I have asked a contact who is attending The Photography Show 2019 in Birmingham to see if she can get hold of the lens and confirm whether or not it actually has the crucial focusing functionality.

Watch this space!

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Olympus lens roadmap as of February 13, 2019.

Meanwhile I am wondering what Olympus has in store with its most recently updated lens roadmap, especially in regard to the “Wide Zoom” and “Standard Zoom” items, not to forget “Bright Prime Lens” and “Telephoto Zoom Lens” which appears twice.

Imagine all those lenses with the brilliant M.Zuiko Pro manual clutch focus mechanism.

Kiss goodbye to the frustrations of pulling focus via fly-by-wire.

Postscript

My Birmingham contact is pretty sure that the Leica DG Vario-Summilux 10-25mm f/1.7’s aperture ring is declicked.

Now waiting for her to have hands on with the lens and confirm whether there is a manual clutch focus mechanism.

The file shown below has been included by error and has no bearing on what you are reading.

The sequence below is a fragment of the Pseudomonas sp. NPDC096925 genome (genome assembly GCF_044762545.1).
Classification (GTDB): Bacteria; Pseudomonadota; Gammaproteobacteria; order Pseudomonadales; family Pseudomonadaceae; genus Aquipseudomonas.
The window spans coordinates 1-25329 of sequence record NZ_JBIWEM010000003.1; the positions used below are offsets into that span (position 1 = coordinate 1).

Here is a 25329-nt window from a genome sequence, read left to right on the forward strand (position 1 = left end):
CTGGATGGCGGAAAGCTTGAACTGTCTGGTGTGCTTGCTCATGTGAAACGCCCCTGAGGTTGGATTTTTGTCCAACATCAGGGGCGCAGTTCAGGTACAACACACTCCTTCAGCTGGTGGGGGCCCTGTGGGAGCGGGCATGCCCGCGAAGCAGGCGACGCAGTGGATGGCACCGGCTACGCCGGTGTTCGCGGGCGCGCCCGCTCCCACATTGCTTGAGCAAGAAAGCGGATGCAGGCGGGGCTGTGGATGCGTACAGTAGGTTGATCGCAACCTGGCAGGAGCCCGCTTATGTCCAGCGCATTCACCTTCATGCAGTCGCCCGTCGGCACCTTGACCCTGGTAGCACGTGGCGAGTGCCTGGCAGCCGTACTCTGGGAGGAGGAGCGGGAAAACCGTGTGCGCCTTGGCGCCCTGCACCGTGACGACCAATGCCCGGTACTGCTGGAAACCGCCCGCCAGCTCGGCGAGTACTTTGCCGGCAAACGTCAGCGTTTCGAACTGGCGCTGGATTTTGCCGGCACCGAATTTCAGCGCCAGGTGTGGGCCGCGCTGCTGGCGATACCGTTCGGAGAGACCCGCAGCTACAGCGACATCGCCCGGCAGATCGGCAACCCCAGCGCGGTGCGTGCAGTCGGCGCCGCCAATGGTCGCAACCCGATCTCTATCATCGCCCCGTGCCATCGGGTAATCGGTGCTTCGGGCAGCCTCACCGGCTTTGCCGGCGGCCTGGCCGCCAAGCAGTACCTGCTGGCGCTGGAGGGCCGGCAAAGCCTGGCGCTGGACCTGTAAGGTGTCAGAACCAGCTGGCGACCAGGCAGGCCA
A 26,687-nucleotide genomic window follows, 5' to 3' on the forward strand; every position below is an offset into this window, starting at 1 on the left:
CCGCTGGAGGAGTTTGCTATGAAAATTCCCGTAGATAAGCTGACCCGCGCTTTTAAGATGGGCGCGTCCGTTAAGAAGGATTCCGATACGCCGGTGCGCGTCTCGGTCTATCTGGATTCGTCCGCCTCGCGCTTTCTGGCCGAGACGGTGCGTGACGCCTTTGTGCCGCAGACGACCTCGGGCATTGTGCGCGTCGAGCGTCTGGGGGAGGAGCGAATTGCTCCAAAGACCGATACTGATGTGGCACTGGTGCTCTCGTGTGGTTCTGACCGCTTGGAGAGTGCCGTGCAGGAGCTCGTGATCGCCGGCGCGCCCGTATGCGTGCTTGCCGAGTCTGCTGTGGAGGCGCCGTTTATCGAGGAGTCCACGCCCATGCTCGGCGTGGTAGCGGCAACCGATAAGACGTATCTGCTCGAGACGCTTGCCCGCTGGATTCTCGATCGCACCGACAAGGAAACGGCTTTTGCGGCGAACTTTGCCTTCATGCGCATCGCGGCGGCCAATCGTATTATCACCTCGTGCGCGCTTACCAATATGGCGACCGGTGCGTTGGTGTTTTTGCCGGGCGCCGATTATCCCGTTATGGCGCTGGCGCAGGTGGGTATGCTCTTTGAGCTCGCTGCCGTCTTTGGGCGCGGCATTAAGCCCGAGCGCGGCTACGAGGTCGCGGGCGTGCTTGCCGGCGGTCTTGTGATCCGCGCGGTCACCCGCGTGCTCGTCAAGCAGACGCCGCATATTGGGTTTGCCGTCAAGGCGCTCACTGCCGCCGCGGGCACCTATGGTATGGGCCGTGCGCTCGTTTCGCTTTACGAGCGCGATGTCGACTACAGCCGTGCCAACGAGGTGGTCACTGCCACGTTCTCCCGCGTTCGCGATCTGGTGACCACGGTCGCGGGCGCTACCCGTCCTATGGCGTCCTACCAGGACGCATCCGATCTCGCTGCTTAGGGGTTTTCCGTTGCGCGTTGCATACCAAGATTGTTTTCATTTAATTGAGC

Post-postscript

Photography Blog posts pictorial confirmation that manual clutch focusing has finally come to a Panasonic lens.

Well I think that is evidence enough that Panasonic’s Leica DG Vario-Summilux 10-25mm f/1.7 will have manual clutch focusing mechanism and thus accurate and repeatable focus pulling for video.

It will also have the ability to quickly and accurately set hyperfocal distance, a necessity when zone focusing for high-speed forms of documentary or photographing in the street, as well as landscape photography.

Hyperfocal distance can be calculated using online forms or mobile apps, and a number of options can be found online here.

Fully manual focus lenses such as the Leica M-Series rangefinder camera lenses illustrated up this page provide beautifully-etched scales allowing quick calculation of hyperfocal distance, a functionality I often yearn for when photographing in public with digital cameras and lenses.

Panasonic Leica DG Vario-Summilux 10-25mm f/1.7 Aspheric zoom lens and Lumix DC-G9 camera. Photographed by Joshua Waller for ePHOTOzine.